As always, the phrase, “so shines a good deed in a weary world,” comes to mind, but this is an inaccurate quote – (thanks, movie-version Willy Wonka). Portia, in Shakespeare’s The Merchant of Venice Act IV, Scene I explains to Nerissa that her candle is the light she sees, and exclaims how far it throws its beams, then adds – “So shines a good deed in a naughty world.” (The exchange following isn’t as famous, but is still lovely.) After Roald Dahl wrote the screenplay for CHARLIE AND THE CHOCOLATE FACTORY, the author’s effort at writing his own screenplay (a much more complicated thing than you might imagine) was “helped” along by professionals, who dropped in tons of literary references and changed lines to make Willy Wonka darker and edgier and not the merry little candyman he’d been in the book. Gene Wilder made it fit, too — the world in the film seemed less “naughty” than weary and dark; the same can be said sometimes today.

When was the last time you saw a slightly psychedelic movie with so many literary allusions? Yeah, it has been awhile, hasn’t it?

A weary world, yes. But, when you get free batteries, warm from someone’s mail truck, the weariness lifts, just a bit.

Happy Friday.


…because there truly is a song for every occasion.

Every once in awhile, D. & T. have those random conversations wherein it ends up one doesn’t know what the other is talking about. (Okay, let’s be real, here: it happens far more often than “once in awhile.”)

Late Sunday morning, T. was volubly holding forth on a girlfriend who had married outside of her culture, ending with, “She’s totally against the macho thing, you know, against the whole ‘brown-skinned girl, stay home and mind the baby’ thing.”

“What?” D. asked, who probably had only been half listening to begin with. “Who would even say that?”

“It’s a SONG. You’re the one that taught me the song.”

“Uh, no, I did not. I’ve never even heard that song.

“Yes, you have!”

“No, seriously – I haven’t.

“Um… I think… it was in that movie. It was Whoopie Goldberg, and… that guy. Sarafina?

*D. taps on laptop keys* “That’s… a movie about South Africa. Whose baby is she supposed to be minding?”

“That doesn’t sound right…”

*more digging into the hivemind of the internet*

“Clara’s Heart! I think the kids at [school where T. taught] must have watched that for a class project… don’t know why I thought it was you.”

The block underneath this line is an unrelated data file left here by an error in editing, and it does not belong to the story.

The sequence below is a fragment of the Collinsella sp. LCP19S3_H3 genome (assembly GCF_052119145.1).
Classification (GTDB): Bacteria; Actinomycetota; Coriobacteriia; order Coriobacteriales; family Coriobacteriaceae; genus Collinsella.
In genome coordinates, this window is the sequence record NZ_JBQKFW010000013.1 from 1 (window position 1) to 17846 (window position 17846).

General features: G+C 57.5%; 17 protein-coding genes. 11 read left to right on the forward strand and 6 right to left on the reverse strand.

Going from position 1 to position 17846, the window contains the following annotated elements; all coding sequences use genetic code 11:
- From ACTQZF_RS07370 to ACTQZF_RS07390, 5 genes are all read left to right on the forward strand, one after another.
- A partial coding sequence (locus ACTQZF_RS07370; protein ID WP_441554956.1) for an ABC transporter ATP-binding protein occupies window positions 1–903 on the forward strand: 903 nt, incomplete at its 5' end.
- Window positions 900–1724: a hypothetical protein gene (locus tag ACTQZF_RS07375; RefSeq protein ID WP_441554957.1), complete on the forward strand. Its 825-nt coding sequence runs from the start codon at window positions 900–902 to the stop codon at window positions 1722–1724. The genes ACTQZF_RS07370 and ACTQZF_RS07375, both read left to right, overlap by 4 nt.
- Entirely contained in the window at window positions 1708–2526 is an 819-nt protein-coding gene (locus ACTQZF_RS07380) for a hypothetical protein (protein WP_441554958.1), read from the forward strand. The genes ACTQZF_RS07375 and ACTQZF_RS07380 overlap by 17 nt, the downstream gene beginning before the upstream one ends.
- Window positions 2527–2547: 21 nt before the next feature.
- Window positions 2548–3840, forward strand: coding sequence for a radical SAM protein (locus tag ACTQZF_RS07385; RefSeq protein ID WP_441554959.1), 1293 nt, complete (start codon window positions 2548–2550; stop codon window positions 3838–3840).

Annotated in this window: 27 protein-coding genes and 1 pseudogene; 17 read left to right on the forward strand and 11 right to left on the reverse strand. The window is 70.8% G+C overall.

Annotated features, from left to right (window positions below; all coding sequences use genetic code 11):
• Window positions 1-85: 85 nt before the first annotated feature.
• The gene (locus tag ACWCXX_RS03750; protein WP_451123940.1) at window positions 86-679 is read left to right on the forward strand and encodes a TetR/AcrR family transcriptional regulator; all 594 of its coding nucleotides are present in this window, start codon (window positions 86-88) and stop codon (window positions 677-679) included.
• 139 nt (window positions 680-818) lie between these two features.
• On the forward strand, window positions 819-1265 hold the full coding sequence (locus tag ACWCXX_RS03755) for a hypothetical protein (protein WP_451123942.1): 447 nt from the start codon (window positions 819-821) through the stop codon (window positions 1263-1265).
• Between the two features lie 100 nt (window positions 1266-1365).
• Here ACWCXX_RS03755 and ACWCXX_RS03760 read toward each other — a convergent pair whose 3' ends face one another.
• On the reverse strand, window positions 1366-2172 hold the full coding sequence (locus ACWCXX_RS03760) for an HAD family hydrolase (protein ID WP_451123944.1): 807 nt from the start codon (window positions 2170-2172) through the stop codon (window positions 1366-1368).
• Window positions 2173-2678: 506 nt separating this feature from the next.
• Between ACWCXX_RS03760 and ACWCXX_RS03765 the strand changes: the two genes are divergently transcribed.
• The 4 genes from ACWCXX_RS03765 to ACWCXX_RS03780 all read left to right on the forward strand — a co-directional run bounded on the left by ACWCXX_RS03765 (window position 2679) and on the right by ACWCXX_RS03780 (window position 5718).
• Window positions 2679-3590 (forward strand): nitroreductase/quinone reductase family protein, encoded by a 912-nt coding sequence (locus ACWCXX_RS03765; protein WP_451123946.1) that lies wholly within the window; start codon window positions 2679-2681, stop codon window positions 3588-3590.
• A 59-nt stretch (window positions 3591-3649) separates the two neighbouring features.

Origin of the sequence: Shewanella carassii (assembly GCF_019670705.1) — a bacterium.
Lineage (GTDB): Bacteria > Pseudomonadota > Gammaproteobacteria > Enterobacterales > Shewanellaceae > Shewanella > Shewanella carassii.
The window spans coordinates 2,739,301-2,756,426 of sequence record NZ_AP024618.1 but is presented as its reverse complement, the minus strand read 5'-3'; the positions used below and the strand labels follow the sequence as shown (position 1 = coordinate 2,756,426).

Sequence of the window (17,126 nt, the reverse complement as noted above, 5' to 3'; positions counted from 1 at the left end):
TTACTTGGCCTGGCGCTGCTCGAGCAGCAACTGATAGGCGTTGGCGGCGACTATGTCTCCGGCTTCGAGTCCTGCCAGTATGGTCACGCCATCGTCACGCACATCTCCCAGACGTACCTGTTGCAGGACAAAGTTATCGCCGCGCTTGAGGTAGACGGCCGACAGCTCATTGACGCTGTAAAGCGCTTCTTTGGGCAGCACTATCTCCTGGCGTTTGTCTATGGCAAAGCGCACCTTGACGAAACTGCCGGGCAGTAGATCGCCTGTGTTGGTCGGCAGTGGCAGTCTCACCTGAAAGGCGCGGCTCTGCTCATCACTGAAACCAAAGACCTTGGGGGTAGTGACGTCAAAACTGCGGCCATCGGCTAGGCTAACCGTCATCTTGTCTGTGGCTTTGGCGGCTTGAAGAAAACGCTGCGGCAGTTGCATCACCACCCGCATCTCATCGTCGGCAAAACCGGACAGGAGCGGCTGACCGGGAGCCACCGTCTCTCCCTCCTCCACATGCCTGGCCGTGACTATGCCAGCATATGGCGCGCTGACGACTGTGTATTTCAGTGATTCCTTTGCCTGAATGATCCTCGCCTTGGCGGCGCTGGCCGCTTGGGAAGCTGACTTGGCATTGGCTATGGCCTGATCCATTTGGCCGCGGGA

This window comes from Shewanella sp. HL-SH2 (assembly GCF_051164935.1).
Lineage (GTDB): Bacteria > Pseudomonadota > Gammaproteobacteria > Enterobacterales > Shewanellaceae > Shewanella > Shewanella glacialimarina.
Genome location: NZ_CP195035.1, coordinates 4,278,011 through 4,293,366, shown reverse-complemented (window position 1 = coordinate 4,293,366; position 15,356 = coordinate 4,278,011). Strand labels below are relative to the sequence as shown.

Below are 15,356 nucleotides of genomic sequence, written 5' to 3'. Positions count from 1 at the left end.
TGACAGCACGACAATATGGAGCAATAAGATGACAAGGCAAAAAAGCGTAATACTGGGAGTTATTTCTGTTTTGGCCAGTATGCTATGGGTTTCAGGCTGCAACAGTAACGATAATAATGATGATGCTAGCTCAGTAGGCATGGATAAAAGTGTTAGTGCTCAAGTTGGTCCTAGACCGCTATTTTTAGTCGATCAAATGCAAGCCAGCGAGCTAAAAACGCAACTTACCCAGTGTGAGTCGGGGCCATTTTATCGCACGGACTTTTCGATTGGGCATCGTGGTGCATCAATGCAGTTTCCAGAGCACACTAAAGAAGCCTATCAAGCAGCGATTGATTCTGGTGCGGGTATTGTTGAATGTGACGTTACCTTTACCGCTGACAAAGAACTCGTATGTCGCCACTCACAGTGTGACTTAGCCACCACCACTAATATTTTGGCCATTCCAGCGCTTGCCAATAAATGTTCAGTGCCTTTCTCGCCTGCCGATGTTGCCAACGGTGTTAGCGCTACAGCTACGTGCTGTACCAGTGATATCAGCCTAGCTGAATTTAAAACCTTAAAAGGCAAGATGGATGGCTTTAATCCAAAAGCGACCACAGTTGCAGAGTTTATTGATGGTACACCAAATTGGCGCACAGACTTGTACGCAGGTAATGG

*D. watches short clip of Whoopie Goldberg singing*”Is that Patrick Swayze? Isn’t he dead?”

“Uh, no, that’s Neil…Patrick… Harris and no, he’s very not dead. Never mind. I’m still trying to figure out, whose babies? That’s got to be the most insulting thing to say to anyone, so why is she singing it to preschool kids?”

*D. on the internet, looking for something else by now* “No idea.”

Well, we still don’t know, and neither of us are willing to watch a movie from the 80’s to find out – but T. wanted to look up the lyrics to the song. Because it was a popular Harry Belafonte song in the fifties, it has turned up on the background music of more than one film. But, according to the Historical Museum of Southern Florida’s “Calypso: a World of Music” page:

“Brown Skin Girl” was composed by Trinidadian calypsonian King Radio in 1946, in response to the presence of American servicemen in Trinidad during World War II. The calypso commented on the practice of soldiers and sailors fathering babies and then returning to the United States. In the song’s chorus, a serviceman tells his paramour:

I’m going away, in a sailing boat
And if I don’t come back, stay home and mind baby.

While its social commentary was typical of calypso, the song undoubtedly became a favorite with audiences because of its infectious melody. Caribbean-American singer Harry Belafonte popularized the calypso in his smash-hit album titled Calypso (1956). Since then it has remained a standard part of the repertoire of Caribbean hotel entertainers. Meanwhile, jazz versions of “Brown Skin Girl” have appeared on recordings by Sonny Rollins and Roy Haynes.”

Both of us were a little sobered at finding the provenance of this lighthearted sounding song. They say that our culture is America’s greatest export… Hm. Maybe not.

“They looked up, and twenty years had passed.”

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This is a week for remembering.

Twenty years ago today, we reached the end of one story, and began another.